The NHL believes all seven of its Canadian teams can start the season playing out of their home arenas.
NHL deputy commissioner Bill Daly said Thursday the league believes it is clear to play in Canada during the second wave of the COVID-19 pandemic after discussions over the past 24 hours with provincial health authorities.
"On the basis of our discussions (with provincial health authorities) in the past week, as well as our exchange of correspondence over the last 24 hours, we believe we are aligned and in agreement on the conditions on which each of our Canadian franchises can begin play in their own buildings for the start of the 2020-21 NHL season," Daly said.
The league has been involved in discussions with the five provincial governments which have NHL teams to try to gain approval to play starting Jan. 13 during the second wave of the COVID-19 pandemic.
The NHL realigned its divisions for the 2021 season so that the North Division — which features all seven Canadian teams — would not have to cross the U.S.-Canada border, which remains closed to non-essential travel until at least Jan. 21.
TSN and Sportsnet have reported Alberta's chief medical officer of health, Dr. Deena Hinshaw, sent a note to the league on Wednesday on behalf of the five provinces, asking for increased COVID-19 testing or a return to a scenario in which all teams would be in a secure zone in one city, like the league did in the post-season in Edmonton and Toronto last summer.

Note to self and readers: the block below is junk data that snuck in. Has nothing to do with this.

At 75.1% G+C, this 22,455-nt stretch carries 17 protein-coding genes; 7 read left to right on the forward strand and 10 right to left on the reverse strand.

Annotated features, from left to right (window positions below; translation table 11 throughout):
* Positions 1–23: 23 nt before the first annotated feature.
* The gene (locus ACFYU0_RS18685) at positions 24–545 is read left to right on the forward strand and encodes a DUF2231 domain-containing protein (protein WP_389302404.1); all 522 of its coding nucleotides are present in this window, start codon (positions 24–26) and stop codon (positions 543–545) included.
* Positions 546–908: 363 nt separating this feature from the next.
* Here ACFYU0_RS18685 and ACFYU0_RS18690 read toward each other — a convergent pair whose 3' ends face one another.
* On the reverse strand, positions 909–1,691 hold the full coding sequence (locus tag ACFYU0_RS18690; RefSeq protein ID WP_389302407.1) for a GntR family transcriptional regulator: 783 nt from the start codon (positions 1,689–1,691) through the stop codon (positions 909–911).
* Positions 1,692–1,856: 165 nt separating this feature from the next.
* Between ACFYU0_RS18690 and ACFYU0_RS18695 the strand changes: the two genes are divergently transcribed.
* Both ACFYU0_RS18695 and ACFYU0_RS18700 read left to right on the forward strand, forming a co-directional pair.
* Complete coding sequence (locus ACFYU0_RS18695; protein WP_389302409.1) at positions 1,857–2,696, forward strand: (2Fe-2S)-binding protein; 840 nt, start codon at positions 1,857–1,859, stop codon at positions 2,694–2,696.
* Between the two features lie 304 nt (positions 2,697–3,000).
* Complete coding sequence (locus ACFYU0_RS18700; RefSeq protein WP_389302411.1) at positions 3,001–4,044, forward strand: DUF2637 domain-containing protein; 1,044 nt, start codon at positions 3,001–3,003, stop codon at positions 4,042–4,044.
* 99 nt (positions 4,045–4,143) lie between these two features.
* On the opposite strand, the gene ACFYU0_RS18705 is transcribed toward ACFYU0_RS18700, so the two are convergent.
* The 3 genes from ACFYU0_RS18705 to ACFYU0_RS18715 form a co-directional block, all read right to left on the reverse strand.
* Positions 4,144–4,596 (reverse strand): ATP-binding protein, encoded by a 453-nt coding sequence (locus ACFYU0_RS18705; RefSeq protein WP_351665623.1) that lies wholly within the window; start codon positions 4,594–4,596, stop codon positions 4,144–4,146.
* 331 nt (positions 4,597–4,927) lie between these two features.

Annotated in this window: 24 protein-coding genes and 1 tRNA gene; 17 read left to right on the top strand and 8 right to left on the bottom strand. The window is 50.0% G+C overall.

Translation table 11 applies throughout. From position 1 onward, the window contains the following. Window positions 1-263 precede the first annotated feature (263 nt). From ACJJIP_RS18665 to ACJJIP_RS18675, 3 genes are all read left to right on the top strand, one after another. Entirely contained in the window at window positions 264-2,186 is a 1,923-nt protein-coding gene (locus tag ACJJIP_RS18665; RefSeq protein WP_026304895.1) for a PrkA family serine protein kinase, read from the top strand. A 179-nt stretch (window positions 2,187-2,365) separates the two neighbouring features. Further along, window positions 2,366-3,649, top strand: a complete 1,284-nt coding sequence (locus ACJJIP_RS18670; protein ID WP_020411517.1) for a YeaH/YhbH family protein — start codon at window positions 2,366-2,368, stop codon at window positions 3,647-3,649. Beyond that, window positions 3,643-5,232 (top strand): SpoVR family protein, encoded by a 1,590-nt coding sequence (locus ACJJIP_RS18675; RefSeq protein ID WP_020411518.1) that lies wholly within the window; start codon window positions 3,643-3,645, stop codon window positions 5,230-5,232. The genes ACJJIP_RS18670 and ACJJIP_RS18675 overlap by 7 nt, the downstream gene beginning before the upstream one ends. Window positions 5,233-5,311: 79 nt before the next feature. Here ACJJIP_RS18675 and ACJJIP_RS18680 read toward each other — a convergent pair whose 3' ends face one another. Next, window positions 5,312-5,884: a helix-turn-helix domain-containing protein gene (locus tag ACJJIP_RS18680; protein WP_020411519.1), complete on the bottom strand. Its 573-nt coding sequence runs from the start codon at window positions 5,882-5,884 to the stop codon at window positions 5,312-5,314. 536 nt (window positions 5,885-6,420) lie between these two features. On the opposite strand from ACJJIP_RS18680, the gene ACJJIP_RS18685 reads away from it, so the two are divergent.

The league released its schedule on Wednesday, with each team playing 56 games — down from the usual 82.
The Toronto Maple Leafs are scheduled to host the Montreal Canadiens, while the Edmonton Oilers are slated to face the visiting Vancouver Canucks on Jan. 13 as part of a five-game schedule on opening night.
The Winnipeg Jets open Jan. 14 against the visiting Calgary Flames, while the Oilers and Canucks meet again in Edmonton.
The Ottawa Senators start their season Jan. 15 against visiting Toronto, the first of two games in as many days between the Ontario rivals in the nation's capital.
Baseball-style series are common as the league attempts to reduce the travel. For example, the Canadiens and Senators each are scheduled to play three straight games in Vancouver in January.